“He’s a man of God,” said Judy Nelson, a retired teacher who has attended the church her entire life, except when she went to college. “He loves God, and in his sermons, he always gives God the glory. He always tells us how blessed our church is that we can serve God.”

And the church does serve. Two years before Peters’ arrival, the church began making a concerted effort to reach out to the community and the region, making holiday contributions to four nonprofits in nearby Iola, and to the Elsmore Ruritan Club, a service organization of businesspeople and farmers nearby.

“This year we’re very blessed,” Larson said. “We gave away a lot of money this year, I think about $7,500 to $8,000 for Christmas. We try to keep our ear to the ground for people who need help. It’s a blessing to us, and we try to tell them that we’re not blessing you, God is.”

Peters went a step further with the giving, with all of the offerings from fifth Sundays going to the community.

Congregation members — usually 12 to 15 attend weekly services — know that Peters’ favorite phrase is “You can’t outgive God.”

“We as a church have tried to help people as much as we can throughout the community and help individuals, and Pastor Ralph is really an advocate of that,” Nelson said.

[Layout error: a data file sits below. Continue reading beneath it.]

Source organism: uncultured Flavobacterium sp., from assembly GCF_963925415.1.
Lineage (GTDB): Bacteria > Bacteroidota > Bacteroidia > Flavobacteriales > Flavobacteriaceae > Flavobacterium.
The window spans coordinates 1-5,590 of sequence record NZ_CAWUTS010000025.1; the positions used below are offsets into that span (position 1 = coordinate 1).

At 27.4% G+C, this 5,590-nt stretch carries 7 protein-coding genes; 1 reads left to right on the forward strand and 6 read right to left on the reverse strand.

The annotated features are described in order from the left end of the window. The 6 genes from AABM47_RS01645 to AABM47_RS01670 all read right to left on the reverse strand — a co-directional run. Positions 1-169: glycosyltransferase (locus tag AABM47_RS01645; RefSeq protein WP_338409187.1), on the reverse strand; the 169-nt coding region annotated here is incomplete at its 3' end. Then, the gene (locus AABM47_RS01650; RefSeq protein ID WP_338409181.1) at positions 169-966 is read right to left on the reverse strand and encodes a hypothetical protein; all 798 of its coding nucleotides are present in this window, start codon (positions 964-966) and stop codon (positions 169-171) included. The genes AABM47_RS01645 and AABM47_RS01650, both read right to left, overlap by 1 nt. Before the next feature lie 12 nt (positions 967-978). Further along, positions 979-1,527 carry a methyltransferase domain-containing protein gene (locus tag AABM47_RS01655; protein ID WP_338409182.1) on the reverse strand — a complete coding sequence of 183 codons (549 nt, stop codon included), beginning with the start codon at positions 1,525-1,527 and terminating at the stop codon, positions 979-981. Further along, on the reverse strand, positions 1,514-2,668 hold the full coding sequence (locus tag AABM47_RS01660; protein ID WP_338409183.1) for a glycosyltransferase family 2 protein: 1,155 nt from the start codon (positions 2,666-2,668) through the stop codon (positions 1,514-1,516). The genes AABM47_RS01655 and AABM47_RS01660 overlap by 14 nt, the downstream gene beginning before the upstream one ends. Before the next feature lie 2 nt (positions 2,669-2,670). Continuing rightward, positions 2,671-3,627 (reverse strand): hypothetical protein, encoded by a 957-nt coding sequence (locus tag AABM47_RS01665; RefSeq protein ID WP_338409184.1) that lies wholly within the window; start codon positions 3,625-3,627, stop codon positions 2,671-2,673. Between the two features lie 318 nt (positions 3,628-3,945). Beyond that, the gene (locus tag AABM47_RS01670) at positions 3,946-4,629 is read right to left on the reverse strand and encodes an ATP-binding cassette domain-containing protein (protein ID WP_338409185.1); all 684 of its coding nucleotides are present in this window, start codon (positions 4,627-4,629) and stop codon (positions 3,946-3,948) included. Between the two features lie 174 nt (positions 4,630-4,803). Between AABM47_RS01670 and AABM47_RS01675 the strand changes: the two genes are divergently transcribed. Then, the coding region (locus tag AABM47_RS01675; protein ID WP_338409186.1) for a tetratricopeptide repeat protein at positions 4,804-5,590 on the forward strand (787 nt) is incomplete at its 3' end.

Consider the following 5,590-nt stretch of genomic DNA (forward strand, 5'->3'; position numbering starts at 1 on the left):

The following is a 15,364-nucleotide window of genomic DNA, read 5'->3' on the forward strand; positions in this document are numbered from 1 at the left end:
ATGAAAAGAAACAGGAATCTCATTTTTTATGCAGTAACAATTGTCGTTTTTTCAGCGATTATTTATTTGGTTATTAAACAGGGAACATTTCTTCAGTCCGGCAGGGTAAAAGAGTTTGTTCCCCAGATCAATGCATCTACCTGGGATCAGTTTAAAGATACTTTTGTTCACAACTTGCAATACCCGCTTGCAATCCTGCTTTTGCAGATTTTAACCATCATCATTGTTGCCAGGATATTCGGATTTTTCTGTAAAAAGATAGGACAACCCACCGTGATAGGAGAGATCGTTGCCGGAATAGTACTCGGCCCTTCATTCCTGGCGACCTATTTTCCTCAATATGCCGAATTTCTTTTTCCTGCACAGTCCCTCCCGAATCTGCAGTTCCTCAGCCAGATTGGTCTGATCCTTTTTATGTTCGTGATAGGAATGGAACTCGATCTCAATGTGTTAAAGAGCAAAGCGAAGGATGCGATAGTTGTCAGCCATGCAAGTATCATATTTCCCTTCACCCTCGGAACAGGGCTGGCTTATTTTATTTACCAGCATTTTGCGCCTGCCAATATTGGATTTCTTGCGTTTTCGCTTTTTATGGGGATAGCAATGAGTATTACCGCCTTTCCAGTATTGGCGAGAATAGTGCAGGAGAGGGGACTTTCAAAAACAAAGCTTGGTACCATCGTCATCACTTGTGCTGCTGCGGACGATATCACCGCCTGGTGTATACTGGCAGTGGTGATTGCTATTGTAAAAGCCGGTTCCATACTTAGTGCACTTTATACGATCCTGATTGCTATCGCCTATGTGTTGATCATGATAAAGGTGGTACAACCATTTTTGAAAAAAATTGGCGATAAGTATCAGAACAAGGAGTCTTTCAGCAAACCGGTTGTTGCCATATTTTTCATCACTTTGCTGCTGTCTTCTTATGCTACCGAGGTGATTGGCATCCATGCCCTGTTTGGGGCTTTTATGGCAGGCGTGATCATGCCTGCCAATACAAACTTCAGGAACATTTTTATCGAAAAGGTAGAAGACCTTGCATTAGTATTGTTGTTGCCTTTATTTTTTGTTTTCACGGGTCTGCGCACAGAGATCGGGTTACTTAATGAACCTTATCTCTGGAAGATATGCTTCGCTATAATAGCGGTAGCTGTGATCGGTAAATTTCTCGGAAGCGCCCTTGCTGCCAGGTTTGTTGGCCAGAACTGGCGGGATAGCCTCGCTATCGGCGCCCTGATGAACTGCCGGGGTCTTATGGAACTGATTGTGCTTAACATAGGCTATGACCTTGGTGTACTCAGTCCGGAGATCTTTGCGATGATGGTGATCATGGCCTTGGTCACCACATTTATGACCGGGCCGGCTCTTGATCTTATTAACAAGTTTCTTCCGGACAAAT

“The amazing part of it is that no matter how much we give them, the mission money keeps growing,” Peters said. “It doesn’t stop.”

Not to say all of the money is leaving the church, which is in the middle of a renovation and reflooring of its fellowship hall.

Ralph and Carol Peters make the 16-mile drive from rural Chanute each week for Sunday services. Elsmore, residents say, is equal distance from Chanute, Iola and Fort Scott.

“They are very involved, as much as they can be in our community,” Larson said of Ralph and Carol Peters.

Ralph says his spouse has always been an integral part of his ministry.

“I’m blessed with a minister’s wife,” he said. “Not that ministers don’t have wives, but there’s a big, big difference. She doesn’t want me to quit. She and I are together. She’s a good pastor’s wife, because when she goes in, she doesn’t go to the head. She works behind the scenes and gives leadership.”

Peters mostly walks with a cane, citing bad knees, but is energetic enough to dart out of the church and ring the bell in front of the building before the 9:15 a.m. worship.

Church members installed handrails to make it easier for him to make it to the altar, and Peters reluctantly agreed recently to preach his sermons from the floor of the church, seated in an office chair at a card table, which holds his well-worn Bible, hymnal and sermon notes.

“We try to keep attune to his needs so he can continue to be pastor of the church,” Larson said. “We’re not rigid and say he has to stand at the pulpit. He didn’t want to (be seated), but his family kind of wanted him to.”

Most of Peters’ family — three children, six grandchildren and three great-grandchildren — live nearby, while one son is a pilot in Wisconsin.

A survivor of colon cancer, Peters said he’ll keep preaching “as long as my health holds out.”

“I’m deteriorating, I’m slipping — but the miracle for me in this is that He has not taken away my preaching ability. I have other things going wrong, can hardly move. But I can still preach,” he said. “That’s a gift.”

Contact David Burke, content specialist, at dburke@greatplainsumc.org.